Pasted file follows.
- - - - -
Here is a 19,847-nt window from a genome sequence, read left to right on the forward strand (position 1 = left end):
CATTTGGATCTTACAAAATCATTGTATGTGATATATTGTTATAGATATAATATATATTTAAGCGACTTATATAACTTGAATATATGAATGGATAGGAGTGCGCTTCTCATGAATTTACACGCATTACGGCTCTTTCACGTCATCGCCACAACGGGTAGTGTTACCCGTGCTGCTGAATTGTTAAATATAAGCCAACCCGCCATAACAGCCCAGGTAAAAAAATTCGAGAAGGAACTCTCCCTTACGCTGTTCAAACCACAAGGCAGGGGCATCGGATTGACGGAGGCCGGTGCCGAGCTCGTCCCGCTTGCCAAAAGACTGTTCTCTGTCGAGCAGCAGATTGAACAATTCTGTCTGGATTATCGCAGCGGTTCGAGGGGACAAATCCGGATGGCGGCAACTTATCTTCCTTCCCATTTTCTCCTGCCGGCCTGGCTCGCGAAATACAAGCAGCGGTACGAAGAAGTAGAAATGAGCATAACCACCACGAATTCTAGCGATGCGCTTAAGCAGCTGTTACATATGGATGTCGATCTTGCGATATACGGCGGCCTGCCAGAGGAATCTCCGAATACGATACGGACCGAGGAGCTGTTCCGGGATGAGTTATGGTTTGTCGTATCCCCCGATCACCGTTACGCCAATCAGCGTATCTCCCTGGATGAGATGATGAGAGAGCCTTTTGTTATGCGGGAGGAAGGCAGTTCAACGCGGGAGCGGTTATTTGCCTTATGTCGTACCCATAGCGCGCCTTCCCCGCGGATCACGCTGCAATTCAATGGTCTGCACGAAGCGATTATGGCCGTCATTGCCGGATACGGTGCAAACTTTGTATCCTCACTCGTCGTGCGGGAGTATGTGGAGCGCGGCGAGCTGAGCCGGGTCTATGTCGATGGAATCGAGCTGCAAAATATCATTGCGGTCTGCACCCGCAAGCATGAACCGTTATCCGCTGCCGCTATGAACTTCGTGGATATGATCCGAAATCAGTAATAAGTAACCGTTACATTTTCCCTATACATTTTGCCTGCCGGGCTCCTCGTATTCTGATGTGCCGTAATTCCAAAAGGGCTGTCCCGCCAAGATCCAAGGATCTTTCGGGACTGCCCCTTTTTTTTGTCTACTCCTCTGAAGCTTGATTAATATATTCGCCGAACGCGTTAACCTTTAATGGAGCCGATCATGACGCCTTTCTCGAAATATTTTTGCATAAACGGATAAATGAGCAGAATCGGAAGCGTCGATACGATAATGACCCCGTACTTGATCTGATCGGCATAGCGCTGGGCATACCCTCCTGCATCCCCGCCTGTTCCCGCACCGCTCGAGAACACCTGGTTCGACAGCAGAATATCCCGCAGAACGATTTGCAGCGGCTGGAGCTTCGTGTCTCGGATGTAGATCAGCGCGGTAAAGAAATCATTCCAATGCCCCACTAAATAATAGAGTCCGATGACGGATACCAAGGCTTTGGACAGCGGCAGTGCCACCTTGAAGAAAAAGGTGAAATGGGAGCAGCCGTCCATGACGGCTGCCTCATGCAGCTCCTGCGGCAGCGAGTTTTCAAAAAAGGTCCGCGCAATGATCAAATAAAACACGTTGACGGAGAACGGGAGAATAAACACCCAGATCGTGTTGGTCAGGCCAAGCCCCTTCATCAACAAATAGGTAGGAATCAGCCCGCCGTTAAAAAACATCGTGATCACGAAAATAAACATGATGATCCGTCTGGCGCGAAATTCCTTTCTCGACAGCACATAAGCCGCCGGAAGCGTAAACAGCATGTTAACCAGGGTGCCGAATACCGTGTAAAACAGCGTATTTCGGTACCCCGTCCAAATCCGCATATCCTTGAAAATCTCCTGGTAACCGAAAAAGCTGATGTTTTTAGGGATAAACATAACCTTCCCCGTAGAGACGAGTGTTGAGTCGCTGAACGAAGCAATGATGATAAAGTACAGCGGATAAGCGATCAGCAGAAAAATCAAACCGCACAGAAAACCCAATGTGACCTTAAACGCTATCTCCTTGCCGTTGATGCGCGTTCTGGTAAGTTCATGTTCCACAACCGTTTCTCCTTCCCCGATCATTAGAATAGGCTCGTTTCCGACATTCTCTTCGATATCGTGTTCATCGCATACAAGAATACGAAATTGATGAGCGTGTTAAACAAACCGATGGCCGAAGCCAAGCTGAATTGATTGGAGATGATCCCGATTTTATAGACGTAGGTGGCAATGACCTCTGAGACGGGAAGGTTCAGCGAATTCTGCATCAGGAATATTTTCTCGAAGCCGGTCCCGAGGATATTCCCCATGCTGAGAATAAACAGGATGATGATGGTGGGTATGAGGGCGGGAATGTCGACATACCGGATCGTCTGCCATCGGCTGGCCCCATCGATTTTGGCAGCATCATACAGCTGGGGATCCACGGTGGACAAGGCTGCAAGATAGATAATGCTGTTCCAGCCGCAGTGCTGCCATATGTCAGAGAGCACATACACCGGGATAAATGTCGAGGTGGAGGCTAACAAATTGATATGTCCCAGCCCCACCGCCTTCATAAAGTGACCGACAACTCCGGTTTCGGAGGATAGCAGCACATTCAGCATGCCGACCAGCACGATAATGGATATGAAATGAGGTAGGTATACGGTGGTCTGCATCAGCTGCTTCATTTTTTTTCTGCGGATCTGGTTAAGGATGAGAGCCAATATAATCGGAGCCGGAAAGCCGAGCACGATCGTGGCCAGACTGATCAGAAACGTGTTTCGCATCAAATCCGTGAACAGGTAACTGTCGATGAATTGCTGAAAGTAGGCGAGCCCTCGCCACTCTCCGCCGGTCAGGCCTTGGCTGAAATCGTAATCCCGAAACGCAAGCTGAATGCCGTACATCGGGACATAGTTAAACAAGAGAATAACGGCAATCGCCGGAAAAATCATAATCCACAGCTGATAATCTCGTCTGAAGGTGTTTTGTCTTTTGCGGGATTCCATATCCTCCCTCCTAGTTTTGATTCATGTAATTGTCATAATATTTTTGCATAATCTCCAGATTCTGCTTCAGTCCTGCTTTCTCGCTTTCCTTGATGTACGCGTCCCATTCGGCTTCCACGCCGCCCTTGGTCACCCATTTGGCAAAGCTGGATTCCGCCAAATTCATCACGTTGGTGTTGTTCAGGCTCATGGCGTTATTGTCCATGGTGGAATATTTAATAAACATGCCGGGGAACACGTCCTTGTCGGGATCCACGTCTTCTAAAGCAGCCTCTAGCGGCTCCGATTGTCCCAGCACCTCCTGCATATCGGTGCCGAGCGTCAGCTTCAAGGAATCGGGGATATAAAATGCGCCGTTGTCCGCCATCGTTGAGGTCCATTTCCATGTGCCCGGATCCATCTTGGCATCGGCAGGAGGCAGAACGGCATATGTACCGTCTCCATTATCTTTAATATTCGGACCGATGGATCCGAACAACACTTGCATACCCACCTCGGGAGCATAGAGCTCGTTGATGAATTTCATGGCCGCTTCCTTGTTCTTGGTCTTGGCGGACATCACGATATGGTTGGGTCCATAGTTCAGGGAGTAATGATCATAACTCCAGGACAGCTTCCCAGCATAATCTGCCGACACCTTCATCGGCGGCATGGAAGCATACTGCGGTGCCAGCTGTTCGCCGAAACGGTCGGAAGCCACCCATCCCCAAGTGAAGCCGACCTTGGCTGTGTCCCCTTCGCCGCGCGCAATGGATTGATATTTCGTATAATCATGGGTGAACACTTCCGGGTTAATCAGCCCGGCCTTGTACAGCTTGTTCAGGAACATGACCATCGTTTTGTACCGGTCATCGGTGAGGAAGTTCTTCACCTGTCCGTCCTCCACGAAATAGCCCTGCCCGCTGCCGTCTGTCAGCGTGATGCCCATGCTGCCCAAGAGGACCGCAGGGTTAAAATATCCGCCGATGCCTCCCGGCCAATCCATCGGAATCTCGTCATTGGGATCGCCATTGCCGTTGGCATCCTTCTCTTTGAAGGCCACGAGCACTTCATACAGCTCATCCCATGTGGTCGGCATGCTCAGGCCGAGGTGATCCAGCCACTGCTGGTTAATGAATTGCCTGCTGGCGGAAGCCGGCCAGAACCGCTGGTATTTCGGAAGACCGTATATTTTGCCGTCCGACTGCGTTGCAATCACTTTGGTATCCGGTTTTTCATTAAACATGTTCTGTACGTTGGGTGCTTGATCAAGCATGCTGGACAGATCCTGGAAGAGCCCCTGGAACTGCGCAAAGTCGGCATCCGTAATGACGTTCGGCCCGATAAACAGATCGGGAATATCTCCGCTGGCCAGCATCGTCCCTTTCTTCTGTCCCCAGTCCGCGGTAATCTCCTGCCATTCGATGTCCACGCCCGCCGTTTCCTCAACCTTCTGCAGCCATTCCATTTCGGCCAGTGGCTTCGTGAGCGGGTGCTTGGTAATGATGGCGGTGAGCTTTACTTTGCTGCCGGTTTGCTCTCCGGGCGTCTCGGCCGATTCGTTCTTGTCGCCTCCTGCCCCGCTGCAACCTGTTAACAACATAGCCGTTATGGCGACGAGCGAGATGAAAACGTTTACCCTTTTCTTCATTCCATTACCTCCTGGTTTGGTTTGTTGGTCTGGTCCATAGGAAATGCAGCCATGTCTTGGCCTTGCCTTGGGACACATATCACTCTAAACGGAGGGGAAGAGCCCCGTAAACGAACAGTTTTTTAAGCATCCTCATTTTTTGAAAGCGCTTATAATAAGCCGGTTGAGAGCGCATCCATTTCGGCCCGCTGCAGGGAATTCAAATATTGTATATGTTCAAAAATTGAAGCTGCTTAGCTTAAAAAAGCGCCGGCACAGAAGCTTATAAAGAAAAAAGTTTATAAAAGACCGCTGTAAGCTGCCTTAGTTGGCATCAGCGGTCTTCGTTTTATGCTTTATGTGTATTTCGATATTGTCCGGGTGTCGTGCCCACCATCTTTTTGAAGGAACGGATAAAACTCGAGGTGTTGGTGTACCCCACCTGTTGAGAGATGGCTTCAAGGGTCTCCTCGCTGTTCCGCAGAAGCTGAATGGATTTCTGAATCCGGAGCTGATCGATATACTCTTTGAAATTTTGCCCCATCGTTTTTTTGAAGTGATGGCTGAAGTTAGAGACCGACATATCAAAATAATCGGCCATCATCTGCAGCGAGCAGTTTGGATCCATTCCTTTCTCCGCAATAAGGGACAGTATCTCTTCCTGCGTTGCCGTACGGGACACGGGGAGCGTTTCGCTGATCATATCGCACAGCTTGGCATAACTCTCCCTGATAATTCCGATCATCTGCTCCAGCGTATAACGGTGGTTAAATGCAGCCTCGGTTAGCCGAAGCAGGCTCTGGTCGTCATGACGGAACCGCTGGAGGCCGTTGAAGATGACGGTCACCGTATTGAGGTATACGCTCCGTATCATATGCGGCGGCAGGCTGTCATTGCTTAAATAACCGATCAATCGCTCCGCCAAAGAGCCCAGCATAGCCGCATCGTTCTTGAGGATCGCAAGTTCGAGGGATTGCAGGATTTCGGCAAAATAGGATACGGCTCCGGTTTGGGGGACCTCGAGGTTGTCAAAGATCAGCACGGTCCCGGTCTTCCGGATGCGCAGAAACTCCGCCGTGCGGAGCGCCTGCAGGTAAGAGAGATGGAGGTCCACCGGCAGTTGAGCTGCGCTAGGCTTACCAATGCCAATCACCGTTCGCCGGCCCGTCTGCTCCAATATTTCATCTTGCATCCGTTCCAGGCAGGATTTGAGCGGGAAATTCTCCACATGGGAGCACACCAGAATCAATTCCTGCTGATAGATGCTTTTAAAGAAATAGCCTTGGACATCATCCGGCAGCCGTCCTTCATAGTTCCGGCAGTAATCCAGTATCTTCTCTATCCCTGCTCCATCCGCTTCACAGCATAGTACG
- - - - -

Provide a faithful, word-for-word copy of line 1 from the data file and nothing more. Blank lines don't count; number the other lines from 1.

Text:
Here is a 19,847-nt window from a genome sequence, read left to right on the forward strand (position 1 = left end):